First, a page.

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Is there any good reason why I shouldn't start linking to this new domain and submiting it to the search engines (not directories) ?
1) Why not? If you submit to the SE's now with a 1 page site, you may get into the DB which will put you in a good position to climb the SERP when your website is completed.
2) There is no point. If you submit your website when it is only a 1 page website, with no content and no links, then the SE's might not even index you.
I would probably go for it though.
Another thing that I would do is start your link pop campaign before the site is completed....it helps.
Generally people who find you via a search engine will be looking for a new service which they haven't used before.
If you want to keep them coming back then you have to make that good impression.
secondly if your site hasn't really been optimised then it probably won't be found anyway! So won't get the chance to make a bad first impression.
joined:Nov 11, 2000
First, I choose my target phrases carefully. Then, I write a very compact directory description, targeting what I'm going after in 15 words, if I can get it down that far... something that's not going to get edited when I submit. This also gives me a feeling for my core focus and my prime targets.
Then, I optimize the site around my main targets. I try to pick up peripheral targets, as I call them, if I can.
Then, and only then, I submit to either ODP or Yahoo. It's important, I feel, that the site reflect the description I'm submitting, because otherwise the directories are likely to edit my submission.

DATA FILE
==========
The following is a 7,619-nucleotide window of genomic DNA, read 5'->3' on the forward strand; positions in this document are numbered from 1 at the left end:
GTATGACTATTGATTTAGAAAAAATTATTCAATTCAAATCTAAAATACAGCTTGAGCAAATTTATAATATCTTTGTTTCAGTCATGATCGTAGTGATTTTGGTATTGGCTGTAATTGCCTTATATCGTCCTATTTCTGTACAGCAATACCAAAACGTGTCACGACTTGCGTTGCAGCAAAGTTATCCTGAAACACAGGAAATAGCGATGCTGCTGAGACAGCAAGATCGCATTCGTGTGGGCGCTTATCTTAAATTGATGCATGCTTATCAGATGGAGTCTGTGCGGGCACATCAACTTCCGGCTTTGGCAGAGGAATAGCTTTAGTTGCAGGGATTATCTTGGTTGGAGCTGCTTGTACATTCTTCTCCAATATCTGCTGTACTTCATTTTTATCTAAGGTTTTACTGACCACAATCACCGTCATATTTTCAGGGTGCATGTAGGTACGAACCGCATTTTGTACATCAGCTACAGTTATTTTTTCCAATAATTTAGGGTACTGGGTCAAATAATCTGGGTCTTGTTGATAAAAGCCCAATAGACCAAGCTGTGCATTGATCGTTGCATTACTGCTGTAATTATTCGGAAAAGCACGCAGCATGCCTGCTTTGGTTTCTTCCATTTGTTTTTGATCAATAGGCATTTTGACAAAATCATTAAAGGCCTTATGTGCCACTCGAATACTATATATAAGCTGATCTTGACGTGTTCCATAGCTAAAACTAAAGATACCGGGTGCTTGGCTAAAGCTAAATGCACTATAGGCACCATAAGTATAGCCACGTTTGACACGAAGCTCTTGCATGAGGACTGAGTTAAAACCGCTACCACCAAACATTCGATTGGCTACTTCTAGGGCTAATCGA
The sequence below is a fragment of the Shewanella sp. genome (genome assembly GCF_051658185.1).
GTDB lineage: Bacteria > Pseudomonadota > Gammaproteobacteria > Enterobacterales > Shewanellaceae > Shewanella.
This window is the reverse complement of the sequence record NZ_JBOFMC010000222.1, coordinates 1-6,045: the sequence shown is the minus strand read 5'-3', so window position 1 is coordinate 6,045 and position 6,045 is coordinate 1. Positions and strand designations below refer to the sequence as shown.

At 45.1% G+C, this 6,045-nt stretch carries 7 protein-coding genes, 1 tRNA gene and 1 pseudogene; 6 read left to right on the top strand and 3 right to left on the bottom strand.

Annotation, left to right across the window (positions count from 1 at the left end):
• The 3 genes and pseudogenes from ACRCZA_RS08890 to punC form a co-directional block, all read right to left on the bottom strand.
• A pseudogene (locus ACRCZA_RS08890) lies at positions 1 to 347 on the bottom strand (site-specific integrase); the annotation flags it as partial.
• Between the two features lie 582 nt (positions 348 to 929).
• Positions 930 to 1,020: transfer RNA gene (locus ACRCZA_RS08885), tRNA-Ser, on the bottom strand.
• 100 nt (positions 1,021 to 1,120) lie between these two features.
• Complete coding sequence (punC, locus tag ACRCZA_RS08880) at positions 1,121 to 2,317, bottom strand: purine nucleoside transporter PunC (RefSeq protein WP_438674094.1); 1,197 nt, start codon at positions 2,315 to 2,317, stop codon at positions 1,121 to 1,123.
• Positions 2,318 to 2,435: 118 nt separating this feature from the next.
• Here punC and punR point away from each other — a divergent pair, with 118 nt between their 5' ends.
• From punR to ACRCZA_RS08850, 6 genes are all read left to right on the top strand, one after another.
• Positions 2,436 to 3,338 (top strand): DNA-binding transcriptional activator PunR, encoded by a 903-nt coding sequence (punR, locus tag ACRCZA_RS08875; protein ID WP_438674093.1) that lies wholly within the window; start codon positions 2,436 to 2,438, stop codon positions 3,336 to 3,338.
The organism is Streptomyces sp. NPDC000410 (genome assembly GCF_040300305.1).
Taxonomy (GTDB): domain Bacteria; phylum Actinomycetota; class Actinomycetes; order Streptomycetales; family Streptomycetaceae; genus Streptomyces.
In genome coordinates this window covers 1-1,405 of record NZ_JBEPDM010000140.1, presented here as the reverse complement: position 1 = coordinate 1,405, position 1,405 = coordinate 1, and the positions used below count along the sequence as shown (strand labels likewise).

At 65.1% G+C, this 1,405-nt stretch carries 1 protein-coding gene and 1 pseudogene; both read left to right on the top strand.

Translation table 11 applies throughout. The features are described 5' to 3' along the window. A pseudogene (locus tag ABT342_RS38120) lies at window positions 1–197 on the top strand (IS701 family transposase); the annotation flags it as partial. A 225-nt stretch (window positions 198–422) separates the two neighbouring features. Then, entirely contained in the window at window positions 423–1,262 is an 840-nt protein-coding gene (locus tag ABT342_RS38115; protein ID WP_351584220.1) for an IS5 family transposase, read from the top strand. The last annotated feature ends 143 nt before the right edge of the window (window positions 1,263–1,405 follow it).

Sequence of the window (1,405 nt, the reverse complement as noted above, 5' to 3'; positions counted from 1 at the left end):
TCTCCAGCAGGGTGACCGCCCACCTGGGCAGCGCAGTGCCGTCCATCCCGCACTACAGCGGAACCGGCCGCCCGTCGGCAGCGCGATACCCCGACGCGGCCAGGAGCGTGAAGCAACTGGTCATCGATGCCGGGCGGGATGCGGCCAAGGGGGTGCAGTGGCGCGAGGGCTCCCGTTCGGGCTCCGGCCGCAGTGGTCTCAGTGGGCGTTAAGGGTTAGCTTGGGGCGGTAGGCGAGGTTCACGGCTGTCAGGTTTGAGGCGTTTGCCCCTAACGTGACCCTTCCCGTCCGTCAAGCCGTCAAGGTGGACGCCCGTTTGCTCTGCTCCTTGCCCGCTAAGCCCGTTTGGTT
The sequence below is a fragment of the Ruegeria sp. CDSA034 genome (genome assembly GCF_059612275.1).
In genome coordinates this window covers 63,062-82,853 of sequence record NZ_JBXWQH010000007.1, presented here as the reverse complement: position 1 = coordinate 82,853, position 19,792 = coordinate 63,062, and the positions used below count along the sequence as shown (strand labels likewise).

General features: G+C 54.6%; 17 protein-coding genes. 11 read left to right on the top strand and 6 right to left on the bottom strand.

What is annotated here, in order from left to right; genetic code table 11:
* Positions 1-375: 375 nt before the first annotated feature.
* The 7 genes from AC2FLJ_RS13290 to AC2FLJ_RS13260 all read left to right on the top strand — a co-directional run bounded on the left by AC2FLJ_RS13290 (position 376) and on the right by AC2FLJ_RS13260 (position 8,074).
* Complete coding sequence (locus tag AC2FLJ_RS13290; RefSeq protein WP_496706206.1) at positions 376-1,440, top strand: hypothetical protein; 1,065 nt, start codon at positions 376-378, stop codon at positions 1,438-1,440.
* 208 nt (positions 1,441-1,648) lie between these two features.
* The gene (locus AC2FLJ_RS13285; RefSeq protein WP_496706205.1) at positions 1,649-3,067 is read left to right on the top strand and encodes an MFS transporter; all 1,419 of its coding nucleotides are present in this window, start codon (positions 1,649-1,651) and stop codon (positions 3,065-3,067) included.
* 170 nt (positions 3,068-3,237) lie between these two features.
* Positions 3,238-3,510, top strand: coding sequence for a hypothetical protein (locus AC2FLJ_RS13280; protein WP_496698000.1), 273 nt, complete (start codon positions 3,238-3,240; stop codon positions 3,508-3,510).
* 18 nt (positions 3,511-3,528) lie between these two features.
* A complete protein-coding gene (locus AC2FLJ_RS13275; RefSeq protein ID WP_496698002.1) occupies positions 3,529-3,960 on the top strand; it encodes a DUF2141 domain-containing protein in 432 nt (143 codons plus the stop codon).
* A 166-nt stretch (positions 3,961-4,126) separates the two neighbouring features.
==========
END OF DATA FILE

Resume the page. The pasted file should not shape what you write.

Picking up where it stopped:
Additionally, the directory description affects my ranking on some crawler-based engines. It used to be, and I'm not sure how much of a change there's been recently, that AOL results were a hybrid of my ODP description and AOL's spidering of my home page. It also used to be, and I don't know whether this has been changed, that once AOL spidered you, that info, like your directory description, was pretty much engraved in stone, so you had to get it right the first time.
Other crawler-based engines, like Google, might come back to look again. I feel it also makes sense not to submit to the engines that might take a long time... and, again... most important, stay out of the directories until you're optimized.
You can, of course, fine tune your site copy later. I've actually profited, when optimizing a site already in Google, from seeing how Google ranked a draft in process... almost like InfoSeek in the old days.
It's also helpful to have the site in good shape before requesting links from others.
This was my version of what Robert said, just worded a little different
One thing to enfore why you don't submit to the slow updating engines before you are 100% ready is you have no way of telling when their spider will hit you and you may not see it again for 6 months to whenever, do you want them to get 1/2 a page on the only shot you have for a long time?? Take that extra few weeks or month to finish your content, it will probably could save you half a year, at Excite anyway. I have a page in an engine right now that has 1/2 a page, what a waste.
With the faster ones it's a headstart to get the page in, and they'll be back again by the time it's done and the other site pages are linked. It's not just an "under construction" page - it's got graphics, headings, and enough text to describe the site, plus an email link. In one case the temporary page did well enough so that I left it as is rather than put the intended text on it and just linked to the rest of the site when it was ready. It's worked well, but these haven't been for what I'd call competetive categories. I've found it gives an extra month that would've been missed.